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Why Rahul Gandhi's internal democracy has failed

Monday, 23 June 2014 - 6:45am IST | Agency: dna

Homeopathy is a holistic cure going into the root cause of the malady, but a terminally ill cancer patient cannot be healed just by the sugarcoated pills. Rahul Gandhi's obsession with "internal democracy" in the Congress at a time the party is gasping for breath is akin to trying to revive an advanced cancer patient with homeo treatment. Rahul is an odd man out in the murky world of politics talking about internal democracy and his initiative should have been welcomed in normal times. But the Grand Old Party is facing its worst-ever crisis and the democratisation process will take at least a decade to fructify.

What the party needs now is a major surgery. Once the patient is able to walk, can the doctor think of a long-term therapy. Internal democracy can wait.

Rahul was anointed AICC general secretary in charge of Youth Congress and the National Students Union of India in 2007 and to his credit, he democratised the two youth bodies. However, his fixation with internal elections in the parent party, NGO and corporate style politics (some ideas though good), created confusion in the 128-year-old party and alienated a large chunk of traditional workers. Some exasperated workers had been warning, in private of course, that the party cannot win elections by overriding traditional politics and that the Gandhi scion has got his priorities wrong.

Ten years down the lane, the IYC and NSUI have not produced a single leader of national or state standing. The current and remaining crop of grassroot leaders such as Ambika Soni, Ghulam Nabi Azad, Kamal Nath, Anand Sharma et al were the products of Sanjay Gandhi era Youth Congress. After the untimely death of Indira Gandhi and Rajiv Gandhi, the party did not bother to create a second line of leadership. P.V. Narasimha Rao and Sitaram Kesri who controlled the party for a decade till 1998, were busy fighting a turf war.

In the intervening period many capable leaders met with untimely death and a few aging leaders were packed off to the Raj Bhavans, that had become sort of geriatric wards. As a corollary, the party faced severe talent crunch while the family grip weakened. Hitherto, the dynasty and leadership (states level in particular) complimented each other in winning electoral battles. When the party is routed, the dynasty blames the leaders and the latter fault the family, albeit in a veiled manner. Though the party groomed several young leaders including Milind Deora, Sachin Pilot, Jitin Prasada, RPN Singh, Rajeev Shukla, Ajay Maken, Pradeep Jain, Arun Yadav (all were made ministers) none emerged a big leader in their respective states.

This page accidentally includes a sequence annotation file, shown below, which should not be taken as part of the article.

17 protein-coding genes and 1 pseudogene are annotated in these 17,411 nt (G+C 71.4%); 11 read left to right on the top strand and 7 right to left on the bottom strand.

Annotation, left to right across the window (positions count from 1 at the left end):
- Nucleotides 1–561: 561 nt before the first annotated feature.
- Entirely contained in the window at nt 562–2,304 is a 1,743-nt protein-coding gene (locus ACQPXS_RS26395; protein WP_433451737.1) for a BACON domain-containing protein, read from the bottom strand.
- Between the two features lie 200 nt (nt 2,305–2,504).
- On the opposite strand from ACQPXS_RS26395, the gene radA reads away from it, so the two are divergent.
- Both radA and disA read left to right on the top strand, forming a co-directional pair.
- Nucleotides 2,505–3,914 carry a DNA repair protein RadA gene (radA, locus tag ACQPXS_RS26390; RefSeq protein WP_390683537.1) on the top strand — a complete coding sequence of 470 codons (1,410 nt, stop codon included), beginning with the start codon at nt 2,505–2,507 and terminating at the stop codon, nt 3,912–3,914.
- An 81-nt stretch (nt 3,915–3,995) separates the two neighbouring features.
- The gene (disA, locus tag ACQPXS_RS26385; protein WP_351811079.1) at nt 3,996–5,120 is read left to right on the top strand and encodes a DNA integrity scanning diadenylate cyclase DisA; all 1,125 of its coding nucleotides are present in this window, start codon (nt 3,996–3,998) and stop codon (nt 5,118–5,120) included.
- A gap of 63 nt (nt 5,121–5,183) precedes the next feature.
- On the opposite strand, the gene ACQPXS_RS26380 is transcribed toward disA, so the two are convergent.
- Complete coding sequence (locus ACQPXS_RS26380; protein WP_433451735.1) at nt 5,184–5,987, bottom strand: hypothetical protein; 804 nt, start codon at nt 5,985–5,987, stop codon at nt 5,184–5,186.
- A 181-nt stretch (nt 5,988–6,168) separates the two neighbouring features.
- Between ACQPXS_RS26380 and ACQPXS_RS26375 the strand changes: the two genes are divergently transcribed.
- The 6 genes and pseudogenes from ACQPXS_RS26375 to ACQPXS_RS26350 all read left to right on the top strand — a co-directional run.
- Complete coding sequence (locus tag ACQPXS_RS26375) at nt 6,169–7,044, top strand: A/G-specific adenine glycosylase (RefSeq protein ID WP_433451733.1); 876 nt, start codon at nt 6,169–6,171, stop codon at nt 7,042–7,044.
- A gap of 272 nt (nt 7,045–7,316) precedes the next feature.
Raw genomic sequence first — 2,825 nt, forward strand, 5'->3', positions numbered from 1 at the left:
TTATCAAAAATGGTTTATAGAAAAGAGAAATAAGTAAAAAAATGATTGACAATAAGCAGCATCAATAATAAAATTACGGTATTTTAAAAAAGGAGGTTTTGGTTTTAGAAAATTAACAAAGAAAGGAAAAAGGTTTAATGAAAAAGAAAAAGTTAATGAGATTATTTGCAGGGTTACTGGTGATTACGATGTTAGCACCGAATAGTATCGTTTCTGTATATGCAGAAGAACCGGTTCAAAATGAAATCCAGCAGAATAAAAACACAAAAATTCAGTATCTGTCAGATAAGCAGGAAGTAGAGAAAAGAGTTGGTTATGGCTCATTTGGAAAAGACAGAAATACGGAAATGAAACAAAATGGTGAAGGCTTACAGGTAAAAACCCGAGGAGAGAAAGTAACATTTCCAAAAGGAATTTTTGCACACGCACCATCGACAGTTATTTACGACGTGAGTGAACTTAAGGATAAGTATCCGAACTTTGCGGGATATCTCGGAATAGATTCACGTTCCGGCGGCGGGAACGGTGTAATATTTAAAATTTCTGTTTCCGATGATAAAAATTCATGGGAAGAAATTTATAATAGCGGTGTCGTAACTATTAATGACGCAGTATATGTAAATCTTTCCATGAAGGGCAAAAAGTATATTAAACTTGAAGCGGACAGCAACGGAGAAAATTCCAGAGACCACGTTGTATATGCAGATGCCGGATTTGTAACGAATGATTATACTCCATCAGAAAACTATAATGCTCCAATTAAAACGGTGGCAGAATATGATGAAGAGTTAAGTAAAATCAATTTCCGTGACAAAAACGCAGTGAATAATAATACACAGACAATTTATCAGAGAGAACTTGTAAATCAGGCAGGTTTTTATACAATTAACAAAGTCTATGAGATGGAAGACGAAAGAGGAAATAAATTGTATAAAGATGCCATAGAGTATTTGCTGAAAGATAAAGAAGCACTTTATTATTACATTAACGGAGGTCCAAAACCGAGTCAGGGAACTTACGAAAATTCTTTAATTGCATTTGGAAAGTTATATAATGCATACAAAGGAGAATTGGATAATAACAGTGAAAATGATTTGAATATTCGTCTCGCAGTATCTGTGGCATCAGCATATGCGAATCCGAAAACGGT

The raison d'etre of a political party is to win seats. Nobody was expecting the Congress to win the 2014 Lok Sabha polls, but even its worst foes did not imagine the party tally to dip below 50. Howsoever well-intentioned Rahul Gandhi may be; Is internal democracy a panacea for all that ails the Congress? Parties which did exceedingly well in the recent elections – the BJP, Trinamool Congress and the ADMK – do not boast of internal democracy. Modi, Mamata and Jayalalitha called the shots and they won the polls by smart strategies and building on the anti-incumbency, anti UPA mood in the country.

At the basic level, a party should have charismatic, mass leaders, strong machinery in states, sharp political and media (social media in particular) management and smart alliances. Barring the family triumvirate at the national level, the Congress has no charismatic leaders in crucial states like Uttar Pradesh, Bihar, West Bengal, Tamil Nadu, Andhra Pradesh, Madhya Pradesh, Gujarat, Odisha accounting for 318 Lok Sabha seats. Can bringing in internal democracy rectify this incongruity? May be, but not in the foreseeable future.

(The writer is a political commentator)

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